Because Thanksgiving is approaching, and, amusingly, November was dedicated four years ago by ex-president Clinton as Native American History month, I am submitting this true walk through our past, so that we never repeat the same atrocities or let the generations think that that is the way of walking in truth and knowing the truth. As Eldridge Cleaver once said, " If you're not part of the solution, you’re part of the problem."

Thanksgiving is a beautiful day. It is the beginning of harvest, when we gather those foods around us that will sustain us through winter until spring. Thanksgiving is a time to truly look at the blessings of Mother Earth in what she supplies us in bounty and sustenance, and in our relationships that supply us with love and support.

Thanksgiving is a time of selflessness and knowing where our blessings lie. Surely in this Time, as we face unknown perils of looming war, economic hardships, and unexplainable Violence, we all need to remember for what we aught to be thankful.

I come as a messenger not to destroy Thanksgiving, but to amend the lies and grievous events that took place in America that officially sanctioned the day we know as Thanksgiving. I am here to strip away the Disney fantasy of the Indians and pilgrims, joyously, and together sharing foods around a large table, welcoming and helping each other.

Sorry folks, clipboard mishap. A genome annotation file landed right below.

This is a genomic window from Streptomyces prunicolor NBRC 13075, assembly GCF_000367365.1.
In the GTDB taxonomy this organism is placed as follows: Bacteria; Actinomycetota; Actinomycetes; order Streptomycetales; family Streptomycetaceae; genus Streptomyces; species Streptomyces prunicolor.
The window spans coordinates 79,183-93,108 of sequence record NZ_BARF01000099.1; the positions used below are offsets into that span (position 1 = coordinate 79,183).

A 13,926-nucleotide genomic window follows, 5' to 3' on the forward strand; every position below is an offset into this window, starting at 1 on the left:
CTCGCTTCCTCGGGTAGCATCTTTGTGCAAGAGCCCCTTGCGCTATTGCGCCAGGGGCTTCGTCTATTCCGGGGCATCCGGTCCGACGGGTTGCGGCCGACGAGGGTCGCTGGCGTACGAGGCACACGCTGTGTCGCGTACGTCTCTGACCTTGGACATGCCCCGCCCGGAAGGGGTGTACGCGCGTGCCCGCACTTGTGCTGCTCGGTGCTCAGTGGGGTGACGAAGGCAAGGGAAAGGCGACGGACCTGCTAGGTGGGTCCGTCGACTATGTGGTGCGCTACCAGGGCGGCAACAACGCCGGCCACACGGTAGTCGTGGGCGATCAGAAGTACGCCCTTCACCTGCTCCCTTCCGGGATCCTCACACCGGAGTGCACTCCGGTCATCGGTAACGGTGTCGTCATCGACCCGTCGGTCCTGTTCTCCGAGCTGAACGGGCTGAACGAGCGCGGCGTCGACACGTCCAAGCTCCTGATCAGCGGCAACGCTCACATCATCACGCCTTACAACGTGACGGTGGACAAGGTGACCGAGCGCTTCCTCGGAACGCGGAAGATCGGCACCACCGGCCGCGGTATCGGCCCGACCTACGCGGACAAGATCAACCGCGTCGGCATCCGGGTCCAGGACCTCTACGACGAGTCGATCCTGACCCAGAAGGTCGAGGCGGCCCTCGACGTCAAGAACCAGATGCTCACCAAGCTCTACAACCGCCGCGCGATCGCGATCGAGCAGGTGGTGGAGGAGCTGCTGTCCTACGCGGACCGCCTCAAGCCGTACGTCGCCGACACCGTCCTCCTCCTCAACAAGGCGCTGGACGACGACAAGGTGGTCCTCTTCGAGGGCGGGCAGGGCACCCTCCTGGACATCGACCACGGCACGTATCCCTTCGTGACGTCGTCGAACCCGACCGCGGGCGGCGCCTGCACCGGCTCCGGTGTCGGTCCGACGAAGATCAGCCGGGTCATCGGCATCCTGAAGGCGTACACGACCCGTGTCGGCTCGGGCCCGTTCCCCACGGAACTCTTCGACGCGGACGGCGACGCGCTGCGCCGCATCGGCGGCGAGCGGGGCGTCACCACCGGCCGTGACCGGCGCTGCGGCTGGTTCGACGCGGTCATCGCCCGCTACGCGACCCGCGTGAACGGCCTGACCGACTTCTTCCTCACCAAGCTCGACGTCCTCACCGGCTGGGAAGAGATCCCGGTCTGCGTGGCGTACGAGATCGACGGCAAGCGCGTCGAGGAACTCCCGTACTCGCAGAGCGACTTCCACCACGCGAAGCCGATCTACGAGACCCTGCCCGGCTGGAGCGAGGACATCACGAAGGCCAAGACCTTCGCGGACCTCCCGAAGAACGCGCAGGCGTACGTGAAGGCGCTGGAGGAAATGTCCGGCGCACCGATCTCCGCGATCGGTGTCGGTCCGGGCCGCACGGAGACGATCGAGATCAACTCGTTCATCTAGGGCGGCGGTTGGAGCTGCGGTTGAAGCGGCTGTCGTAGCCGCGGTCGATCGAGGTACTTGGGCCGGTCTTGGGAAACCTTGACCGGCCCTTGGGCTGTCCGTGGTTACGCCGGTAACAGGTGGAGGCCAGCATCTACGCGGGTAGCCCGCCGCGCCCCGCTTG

When the English settlers arrived on North American shores, they were poorly prepared to know how to survive in this Eco-system and were hungry and starving. The first Indians who met some of the settlers did show them how to grow the America's staple foods: corn, squash, beans.

Yet, the first official Thanksgiving as we know it wasn't a festive gathering of Indians and Pilgrims, but rather a celebration of the massacre of 700 Indian men, women, and children as documented historically and anthropologically.